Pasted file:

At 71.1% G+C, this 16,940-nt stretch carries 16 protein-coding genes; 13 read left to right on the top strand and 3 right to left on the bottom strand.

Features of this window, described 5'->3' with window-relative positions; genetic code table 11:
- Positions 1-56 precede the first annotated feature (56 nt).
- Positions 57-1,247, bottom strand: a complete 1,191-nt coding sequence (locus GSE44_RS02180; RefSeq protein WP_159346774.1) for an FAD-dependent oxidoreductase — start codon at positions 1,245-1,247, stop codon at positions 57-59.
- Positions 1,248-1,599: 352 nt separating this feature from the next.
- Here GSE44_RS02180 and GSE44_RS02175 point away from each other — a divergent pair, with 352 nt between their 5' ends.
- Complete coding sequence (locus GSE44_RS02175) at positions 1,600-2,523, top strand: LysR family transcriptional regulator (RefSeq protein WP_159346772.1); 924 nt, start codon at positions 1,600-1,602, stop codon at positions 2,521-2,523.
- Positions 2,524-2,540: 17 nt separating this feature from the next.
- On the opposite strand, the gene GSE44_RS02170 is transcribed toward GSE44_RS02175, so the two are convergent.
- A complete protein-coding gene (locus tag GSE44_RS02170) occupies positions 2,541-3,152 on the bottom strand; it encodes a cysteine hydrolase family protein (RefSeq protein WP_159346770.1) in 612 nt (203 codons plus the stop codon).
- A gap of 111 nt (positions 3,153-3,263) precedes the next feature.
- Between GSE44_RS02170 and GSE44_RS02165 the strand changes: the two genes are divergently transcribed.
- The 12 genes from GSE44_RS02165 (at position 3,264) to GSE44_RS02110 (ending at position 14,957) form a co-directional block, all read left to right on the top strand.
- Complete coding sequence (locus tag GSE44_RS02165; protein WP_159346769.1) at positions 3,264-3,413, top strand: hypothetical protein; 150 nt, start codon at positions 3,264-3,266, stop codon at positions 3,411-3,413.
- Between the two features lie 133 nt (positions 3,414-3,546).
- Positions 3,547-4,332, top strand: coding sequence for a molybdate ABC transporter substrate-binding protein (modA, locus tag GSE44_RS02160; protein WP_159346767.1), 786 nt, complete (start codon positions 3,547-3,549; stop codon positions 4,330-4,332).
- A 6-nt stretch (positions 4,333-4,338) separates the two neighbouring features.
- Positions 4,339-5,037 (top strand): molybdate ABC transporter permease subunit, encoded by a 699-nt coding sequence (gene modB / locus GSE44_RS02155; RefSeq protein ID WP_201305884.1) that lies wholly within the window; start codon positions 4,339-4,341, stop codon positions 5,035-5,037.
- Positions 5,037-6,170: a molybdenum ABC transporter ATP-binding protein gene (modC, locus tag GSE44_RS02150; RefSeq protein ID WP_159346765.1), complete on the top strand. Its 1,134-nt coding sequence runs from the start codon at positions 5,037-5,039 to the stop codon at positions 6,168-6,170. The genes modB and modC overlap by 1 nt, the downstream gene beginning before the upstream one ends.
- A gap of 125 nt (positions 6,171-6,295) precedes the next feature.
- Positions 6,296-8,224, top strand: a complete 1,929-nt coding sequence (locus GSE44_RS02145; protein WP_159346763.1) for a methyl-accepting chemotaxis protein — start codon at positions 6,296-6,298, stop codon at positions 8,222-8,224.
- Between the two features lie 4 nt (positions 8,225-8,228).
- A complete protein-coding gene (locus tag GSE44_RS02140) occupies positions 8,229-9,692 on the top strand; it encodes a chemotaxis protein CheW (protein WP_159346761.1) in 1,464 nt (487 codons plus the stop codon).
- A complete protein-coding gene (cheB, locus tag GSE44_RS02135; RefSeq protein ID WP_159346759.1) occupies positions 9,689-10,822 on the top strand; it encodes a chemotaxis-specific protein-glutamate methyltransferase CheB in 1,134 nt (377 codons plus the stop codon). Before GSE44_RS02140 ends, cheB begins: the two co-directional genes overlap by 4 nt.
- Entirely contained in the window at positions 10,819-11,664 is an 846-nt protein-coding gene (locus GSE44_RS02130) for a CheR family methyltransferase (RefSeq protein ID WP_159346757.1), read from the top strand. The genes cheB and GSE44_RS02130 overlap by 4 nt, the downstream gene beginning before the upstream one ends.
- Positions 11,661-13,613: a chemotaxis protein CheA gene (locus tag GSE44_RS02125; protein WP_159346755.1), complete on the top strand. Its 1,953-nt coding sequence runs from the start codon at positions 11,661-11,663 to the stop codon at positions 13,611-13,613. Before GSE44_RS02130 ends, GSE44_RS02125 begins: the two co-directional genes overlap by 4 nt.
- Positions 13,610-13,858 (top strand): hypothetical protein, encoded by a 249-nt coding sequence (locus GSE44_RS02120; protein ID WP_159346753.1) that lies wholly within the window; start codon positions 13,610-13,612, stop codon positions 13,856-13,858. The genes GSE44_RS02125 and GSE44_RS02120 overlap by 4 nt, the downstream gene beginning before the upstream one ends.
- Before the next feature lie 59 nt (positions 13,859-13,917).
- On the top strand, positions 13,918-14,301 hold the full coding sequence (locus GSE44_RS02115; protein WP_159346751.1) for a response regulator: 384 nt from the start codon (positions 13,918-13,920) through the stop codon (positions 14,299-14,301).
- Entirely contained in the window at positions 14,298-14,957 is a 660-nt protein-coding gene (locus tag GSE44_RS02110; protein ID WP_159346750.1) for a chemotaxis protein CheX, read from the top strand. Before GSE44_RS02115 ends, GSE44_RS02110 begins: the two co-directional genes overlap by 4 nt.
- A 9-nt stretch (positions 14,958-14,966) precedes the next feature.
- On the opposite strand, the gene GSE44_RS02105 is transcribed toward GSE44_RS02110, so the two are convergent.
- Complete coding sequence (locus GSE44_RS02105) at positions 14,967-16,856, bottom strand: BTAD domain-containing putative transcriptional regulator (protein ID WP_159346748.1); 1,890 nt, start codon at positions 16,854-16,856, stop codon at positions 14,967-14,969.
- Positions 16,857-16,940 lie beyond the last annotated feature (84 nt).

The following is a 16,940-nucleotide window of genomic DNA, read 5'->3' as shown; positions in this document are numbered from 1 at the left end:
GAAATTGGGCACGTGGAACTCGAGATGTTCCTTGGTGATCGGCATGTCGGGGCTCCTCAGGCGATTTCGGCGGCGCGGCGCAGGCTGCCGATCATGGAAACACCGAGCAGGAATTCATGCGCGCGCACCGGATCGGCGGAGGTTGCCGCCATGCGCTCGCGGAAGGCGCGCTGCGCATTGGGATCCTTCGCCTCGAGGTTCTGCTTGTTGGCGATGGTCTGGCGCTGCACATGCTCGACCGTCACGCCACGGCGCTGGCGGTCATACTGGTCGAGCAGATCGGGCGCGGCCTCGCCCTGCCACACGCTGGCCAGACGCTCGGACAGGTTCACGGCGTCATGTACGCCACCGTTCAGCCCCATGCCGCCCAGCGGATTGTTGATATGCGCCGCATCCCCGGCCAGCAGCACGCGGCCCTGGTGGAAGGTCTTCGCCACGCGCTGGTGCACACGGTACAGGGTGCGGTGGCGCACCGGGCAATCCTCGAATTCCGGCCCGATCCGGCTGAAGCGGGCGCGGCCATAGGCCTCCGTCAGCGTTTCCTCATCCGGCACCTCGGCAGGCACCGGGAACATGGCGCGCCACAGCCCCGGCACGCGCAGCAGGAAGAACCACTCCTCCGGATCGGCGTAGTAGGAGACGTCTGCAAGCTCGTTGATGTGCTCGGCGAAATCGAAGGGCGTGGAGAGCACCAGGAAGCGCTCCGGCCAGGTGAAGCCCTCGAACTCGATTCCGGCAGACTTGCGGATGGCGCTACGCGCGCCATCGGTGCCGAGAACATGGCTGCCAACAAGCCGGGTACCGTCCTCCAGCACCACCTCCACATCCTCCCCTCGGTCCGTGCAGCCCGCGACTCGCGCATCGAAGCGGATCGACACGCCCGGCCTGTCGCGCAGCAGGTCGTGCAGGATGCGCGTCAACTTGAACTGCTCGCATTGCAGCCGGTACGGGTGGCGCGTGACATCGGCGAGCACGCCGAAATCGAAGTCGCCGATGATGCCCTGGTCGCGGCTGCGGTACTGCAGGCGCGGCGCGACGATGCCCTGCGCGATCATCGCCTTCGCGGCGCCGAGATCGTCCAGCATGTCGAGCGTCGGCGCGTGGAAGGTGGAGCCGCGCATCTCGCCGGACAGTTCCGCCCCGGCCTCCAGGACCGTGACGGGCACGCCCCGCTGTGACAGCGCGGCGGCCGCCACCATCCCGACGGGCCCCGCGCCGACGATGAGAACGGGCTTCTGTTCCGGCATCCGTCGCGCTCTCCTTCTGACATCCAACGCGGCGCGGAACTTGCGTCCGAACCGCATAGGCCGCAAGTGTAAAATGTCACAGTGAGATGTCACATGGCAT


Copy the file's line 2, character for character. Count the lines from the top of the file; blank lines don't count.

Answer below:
Features of this window, described 5'->3' with window-relative positions; genetic code table 11: